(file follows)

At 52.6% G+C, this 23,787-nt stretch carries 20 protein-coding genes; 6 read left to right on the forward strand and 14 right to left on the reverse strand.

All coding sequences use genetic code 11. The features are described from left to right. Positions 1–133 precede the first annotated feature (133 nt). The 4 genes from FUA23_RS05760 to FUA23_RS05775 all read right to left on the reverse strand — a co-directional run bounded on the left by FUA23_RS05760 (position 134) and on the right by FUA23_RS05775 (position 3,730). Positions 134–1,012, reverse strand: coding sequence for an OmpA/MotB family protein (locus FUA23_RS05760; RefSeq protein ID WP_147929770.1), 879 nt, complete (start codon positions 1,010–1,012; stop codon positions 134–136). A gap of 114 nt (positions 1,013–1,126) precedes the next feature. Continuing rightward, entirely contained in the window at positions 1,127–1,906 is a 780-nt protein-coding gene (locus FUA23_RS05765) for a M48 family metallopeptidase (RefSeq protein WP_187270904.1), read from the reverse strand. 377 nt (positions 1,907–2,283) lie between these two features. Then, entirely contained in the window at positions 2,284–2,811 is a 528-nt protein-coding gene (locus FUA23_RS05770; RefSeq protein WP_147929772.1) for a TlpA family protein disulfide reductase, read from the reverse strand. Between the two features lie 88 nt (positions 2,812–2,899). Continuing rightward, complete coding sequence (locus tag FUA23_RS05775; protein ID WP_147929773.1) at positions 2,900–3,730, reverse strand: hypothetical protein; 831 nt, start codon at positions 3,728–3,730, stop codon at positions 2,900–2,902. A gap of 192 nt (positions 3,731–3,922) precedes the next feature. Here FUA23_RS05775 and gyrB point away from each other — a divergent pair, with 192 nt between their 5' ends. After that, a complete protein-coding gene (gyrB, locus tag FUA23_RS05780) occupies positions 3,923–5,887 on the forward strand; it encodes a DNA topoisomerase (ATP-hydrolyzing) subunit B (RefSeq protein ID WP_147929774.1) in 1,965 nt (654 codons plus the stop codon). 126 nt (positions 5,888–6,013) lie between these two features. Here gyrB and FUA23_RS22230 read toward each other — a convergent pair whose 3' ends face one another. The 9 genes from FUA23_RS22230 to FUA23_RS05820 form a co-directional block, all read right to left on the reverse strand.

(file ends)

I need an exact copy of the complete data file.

At 52.6% G+C, this 23,787-nt stretch carries 20 protein-coding genes; 6 read left to right on the forward strand and 14 right to left on the reverse strand.

All coding sequences use genetic code 11. The features are described from left to right. Positions 1–133 precede the first annotated feature (133 nt). The 4 genes from FUA23_RS05760 to FUA23_RS05775 all read right to left on the reverse strand — a co-directional run bounded on the left by FUA23_RS05760 (position 134) and on the right by FUA23_RS05775 (position 3,730). Positions 134–1,012, reverse strand: coding sequence for an OmpA/MotB family protein (locus FUA23_RS05760; RefSeq protein ID WP_147929770.1), 879 nt, complete (start codon positions 1,010–1,012; stop codon positions 134–136). A gap of 114 nt (positions 1,013–1,126) precedes the next feature. Continuing rightward, entirely contained in the window at positions 1,127–1,906 is a 780-nt protein-coding gene (locus FUA23_RS05765) for a M48 family metallopeptidase (RefSeq protein WP_187270904.1), read from the reverse strand. 377 nt (positions 1,907–2,283) lie between these two features. Then, entirely contained in the window at positions 2,284–2,811 is a 528-nt protein-coding gene (locus FUA23_RS05770; RefSeq protein WP_147929772.1) for a TlpA family protein disulfide reductase, read from the reverse strand. Between the two features lie 88 nt (positions 2,812–2,899). Continuing rightward, complete coding sequence (locus tag FUA23_RS05775; protein ID WP_147929773.1) at positions 2,900–3,730, reverse strand: hypothetical protein; 831 nt, start codon at positions 3,728–3,730, stop codon at positions 2,900–2,902. A gap of 192 nt (positions 3,731–3,922) precedes the next feature. Here FUA23_RS05775 and gyrB point away from each other — a divergent pair, with 192 nt between their 5' ends. After that, a complete protein-coding gene (gyrB, locus tag FUA23_RS05780) occupies positions 3,923–5,887 on the forward strand; it encodes a DNA topoisomerase (ATP-hydrolyzing) subunit B (RefSeq protein ID WP_147929774.1) in 1,965 nt (654 codons plus the stop codon). 126 nt (positions 5,888–6,013) lie between these two features. Here gyrB and FUA23_RS22230 read toward each other — a convergent pair whose 3' ends face one another. The 9 genes from FUA23_RS22230 to FUA23_RS05820 form a co-directional block, all read right to left on the reverse strand.